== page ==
You can bag the grass clippings and throw them out in the back yard but ONLY if you have not used any kind of fertilizer or weed control. Actually, same goes for letting them free range on the grass.

    ETA: [​IMG]
    Last edited: Jan 18, 2010
  3. elmo

    elmo Songster

    May 23, 2009
    I herd mine regularly around our back yard, moving them between their various accomodations. I walk in back of them, quietly slapping my sides, and they've learned this is their signal to move. They've caught on quite quickly, and now it's very easy to get them to go where I want. To begin with, you might train them by using a pan of scratch, shaking it and calling to them, to get them to go where you want. If you make a routine of it, your chickens will figure it out.

    My chickens have also gotten used to being picked up. I kept them in crates in the garage during the cold spell we just went through, so I picked up each one every day, twice (once putting it in the garage, once taking it out). Now they're very used to the whole thing and don't mind being picked up at all anymore.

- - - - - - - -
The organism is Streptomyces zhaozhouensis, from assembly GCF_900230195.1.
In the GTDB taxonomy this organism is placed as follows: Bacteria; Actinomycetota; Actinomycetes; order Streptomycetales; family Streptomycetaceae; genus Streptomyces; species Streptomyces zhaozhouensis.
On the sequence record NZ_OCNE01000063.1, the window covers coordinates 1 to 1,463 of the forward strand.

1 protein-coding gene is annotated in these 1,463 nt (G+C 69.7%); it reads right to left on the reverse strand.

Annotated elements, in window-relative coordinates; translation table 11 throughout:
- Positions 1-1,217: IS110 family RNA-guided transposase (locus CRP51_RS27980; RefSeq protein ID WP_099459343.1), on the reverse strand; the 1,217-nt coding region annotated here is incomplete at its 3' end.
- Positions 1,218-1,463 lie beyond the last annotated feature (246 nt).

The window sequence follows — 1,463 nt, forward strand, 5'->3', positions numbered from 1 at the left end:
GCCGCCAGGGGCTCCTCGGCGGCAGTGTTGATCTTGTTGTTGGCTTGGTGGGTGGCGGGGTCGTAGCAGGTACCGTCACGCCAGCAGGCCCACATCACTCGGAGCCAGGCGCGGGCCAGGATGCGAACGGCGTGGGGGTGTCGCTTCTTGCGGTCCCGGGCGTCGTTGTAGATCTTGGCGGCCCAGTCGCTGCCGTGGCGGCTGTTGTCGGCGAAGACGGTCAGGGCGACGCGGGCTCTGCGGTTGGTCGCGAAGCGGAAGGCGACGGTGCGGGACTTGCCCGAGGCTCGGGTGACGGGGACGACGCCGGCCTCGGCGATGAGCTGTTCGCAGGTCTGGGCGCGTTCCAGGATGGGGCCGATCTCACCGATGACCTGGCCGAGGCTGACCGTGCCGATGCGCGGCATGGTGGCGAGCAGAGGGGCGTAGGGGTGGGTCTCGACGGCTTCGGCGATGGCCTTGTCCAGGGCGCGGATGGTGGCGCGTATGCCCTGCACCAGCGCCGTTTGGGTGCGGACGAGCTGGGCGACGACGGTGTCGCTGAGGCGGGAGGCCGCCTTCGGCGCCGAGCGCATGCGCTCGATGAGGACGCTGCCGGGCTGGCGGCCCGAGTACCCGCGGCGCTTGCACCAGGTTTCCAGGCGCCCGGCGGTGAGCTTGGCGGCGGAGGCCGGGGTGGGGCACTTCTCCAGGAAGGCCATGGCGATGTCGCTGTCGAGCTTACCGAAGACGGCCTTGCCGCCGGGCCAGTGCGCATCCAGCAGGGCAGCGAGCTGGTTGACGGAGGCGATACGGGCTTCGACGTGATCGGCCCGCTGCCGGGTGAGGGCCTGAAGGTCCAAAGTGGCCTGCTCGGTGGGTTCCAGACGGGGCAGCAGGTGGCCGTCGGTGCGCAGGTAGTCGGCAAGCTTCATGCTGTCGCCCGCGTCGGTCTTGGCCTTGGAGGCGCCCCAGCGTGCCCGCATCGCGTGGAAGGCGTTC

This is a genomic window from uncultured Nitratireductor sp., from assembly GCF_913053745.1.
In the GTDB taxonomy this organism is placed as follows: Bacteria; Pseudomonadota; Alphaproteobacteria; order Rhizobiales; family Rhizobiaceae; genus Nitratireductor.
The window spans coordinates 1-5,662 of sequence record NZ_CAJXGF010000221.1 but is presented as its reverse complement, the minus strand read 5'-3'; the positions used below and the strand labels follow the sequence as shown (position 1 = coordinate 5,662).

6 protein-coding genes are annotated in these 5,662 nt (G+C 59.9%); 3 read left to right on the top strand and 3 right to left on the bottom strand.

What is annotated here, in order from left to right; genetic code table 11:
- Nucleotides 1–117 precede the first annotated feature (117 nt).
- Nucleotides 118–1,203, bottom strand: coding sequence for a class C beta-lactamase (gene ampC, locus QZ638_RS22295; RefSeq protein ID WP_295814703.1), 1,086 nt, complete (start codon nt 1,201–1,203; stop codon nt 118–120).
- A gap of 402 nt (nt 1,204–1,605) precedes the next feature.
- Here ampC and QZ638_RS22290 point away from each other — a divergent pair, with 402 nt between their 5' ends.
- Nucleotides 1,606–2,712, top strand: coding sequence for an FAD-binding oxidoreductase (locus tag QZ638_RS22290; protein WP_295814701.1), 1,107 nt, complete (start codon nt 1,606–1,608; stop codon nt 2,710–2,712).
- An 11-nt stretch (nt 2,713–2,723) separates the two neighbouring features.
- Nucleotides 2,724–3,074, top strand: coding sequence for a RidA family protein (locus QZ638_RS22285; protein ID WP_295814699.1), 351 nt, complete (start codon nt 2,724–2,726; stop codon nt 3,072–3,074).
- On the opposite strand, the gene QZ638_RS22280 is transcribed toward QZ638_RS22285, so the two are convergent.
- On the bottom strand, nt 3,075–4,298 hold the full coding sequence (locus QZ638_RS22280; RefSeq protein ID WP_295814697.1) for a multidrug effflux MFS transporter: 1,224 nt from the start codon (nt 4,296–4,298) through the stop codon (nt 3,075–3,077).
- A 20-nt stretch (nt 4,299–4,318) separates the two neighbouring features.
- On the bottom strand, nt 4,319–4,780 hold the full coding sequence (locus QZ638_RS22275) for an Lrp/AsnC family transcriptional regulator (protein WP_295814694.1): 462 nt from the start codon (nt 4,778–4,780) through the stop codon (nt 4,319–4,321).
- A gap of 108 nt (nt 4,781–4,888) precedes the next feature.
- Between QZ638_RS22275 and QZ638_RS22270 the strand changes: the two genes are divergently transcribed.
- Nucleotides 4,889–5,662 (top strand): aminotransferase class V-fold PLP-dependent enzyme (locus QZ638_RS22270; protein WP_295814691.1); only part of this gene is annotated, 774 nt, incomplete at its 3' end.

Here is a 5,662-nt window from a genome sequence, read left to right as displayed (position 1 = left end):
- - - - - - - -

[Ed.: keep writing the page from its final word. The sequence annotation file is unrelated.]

If you work with your chickens daily, you could get them used to just about anything, I guess.
  4. post #8 I posted directions to how I make fence panels out of electrical conduit.

    I've used these things zip tied together in a zig-zag pattern which means it will free stand. If you are clipping wings these as I make them are four feet high.
    Keep the zip ties holding the short sides together pretty loose and you can fold it up accordian style and put it away. Works well when made into a closed circle too. A square or rectangular one works less well without posts.

    Since it free stands, and is held together by plastic ties the planning and zoning folks generally ignore it as it is a temporary enclosure not unlike a portable dog run and not attached to the ground. Worked for me in Fort Myers where I swear I had two guys whose sole purpose in life was harassing me into getting a building permit.

    My chickens free range all over my small piece of property but they learned very quickly to come running all the way from one side to the other when I start to rake. They look at it as catching bugs without doing any scratching. It's funny...when the roosters (now in jails) saw the rake they ran away, but the hens run towards me. I am apparently the head scratcher.

    Terry in TN
  5. spammy

    spammy In the Brooder

    Aug 17, 2009
    The chickens will seek out the best food plot. If they eat all their favorites in one area they will migrate to the next better spot. My rooster will
    explore, when he finds the good stuff he calls to the others. Chickens are smart, don't try to micro manage them. Have fun.